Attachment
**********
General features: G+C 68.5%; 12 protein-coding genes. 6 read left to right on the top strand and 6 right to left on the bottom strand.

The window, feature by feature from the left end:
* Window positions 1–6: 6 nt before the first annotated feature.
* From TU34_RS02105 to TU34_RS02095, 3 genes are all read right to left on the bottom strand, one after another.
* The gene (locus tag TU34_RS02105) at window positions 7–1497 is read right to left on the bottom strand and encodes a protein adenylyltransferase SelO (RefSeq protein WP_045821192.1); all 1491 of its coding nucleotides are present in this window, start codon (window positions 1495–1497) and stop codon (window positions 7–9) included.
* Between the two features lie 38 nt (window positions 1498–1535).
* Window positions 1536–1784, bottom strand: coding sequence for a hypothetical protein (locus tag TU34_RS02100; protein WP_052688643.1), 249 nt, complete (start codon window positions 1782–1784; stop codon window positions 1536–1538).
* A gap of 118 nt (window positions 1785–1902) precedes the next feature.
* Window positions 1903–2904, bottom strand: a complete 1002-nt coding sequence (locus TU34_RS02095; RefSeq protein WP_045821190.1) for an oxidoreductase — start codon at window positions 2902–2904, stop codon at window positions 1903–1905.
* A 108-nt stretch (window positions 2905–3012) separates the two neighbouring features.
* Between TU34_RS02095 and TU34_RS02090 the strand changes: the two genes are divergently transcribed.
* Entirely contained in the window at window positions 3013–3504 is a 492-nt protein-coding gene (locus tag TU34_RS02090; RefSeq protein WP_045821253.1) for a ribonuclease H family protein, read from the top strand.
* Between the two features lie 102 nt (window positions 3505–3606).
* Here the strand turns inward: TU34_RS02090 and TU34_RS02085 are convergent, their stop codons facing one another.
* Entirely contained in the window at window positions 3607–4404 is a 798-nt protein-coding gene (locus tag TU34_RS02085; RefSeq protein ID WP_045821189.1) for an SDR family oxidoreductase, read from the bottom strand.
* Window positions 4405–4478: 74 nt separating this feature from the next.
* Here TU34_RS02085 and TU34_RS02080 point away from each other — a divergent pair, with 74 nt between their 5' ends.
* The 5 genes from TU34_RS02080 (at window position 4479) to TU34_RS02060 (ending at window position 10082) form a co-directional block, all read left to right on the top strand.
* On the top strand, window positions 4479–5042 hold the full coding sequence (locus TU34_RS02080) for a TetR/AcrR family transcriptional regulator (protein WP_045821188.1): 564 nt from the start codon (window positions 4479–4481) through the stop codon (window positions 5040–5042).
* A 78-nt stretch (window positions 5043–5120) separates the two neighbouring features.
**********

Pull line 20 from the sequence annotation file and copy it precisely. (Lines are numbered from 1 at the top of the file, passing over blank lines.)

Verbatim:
* A 78-nt stretch (window positions 5043–5120) separates the two neighbouring features.